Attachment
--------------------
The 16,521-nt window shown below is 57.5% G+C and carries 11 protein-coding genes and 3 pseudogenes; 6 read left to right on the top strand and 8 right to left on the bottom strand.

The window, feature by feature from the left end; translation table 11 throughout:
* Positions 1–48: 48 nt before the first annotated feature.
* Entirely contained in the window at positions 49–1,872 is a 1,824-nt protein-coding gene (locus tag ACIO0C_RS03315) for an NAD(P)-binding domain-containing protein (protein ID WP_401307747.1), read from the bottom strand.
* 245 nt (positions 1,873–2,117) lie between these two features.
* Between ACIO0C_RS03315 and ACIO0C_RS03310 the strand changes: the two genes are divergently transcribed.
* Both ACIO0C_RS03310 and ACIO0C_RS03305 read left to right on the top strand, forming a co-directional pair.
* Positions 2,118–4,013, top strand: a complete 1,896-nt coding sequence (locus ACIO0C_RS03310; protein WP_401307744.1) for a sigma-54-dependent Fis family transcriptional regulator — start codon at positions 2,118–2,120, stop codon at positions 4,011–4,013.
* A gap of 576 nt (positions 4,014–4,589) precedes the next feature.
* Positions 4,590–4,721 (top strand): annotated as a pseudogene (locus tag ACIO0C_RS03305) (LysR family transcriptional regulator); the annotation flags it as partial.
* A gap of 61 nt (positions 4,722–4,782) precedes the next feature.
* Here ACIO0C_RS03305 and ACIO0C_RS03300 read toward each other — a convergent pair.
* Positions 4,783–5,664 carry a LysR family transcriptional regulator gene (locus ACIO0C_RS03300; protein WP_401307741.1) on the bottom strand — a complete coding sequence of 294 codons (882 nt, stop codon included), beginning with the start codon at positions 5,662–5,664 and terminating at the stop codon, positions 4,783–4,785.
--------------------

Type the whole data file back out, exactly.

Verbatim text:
The 16,521-nt window shown below is 57.5% G+C and carries 11 protein-coding genes and 3 pseudogenes; 6 read left to right on the top strand and 8 right to left on the bottom strand.

The window, feature by feature from the left end; translation table 11 throughout:
* Positions 1–48: 48 nt before the first annotated feature.
* Entirely contained in the window at positions 49–1,872 is a 1,824-nt protein-coding gene (locus tag ACIO0C_RS03315) for an NAD(P)-binding domain-containing protein (protein ID WP_401307747.1), read from the bottom strand.
* 245 nt (positions 1,873–2,117) lie between these two features.
* Between ACIO0C_RS03315 and ACIO0C_RS03310 the strand changes: the two genes are divergently transcribed.
* Both ACIO0C_RS03310 and ACIO0C_RS03305 read left to right on the top strand, forming a co-directional pair.
* Positions 2,118–4,013, top strand: a complete 1,896-nt coding sequence (locus ACIO0C_RS03310; protein WP_401307744.1) for a sigma-54-dependent Fis family transcriptional regulator — start codon at positions 2,118–2,120, stop codon at positions 4,011–4,013.
* A gap of 576 nt (positions 4,014–4,589) precedes the next feature.
* Positions 4,590–4,721 (top strand): annotated as a pseudogene (locus tag ACIO0C_RS03305) (LysR family transcriptional regulator); the annotation flags it as partial.
* A gap of 61 nt (positions 4,722–4,782) precedes the next feature.
* Here ACIO0C_RS03305 and ACIO0C_RS03300 read toward each other — a convergent pair.
* Positions 4,783–5,664 carry a LysR family transcriptional regulator gene (locus ACIO0C_RS03300; protein WP_401307741.1) on the bottom strand — a complete coding sequence of 294 codons (882 nt, stop codon included), beginning with the start codon at positions 5,662–5,664 and terminating at the stop codon, positions 4,783–4,785.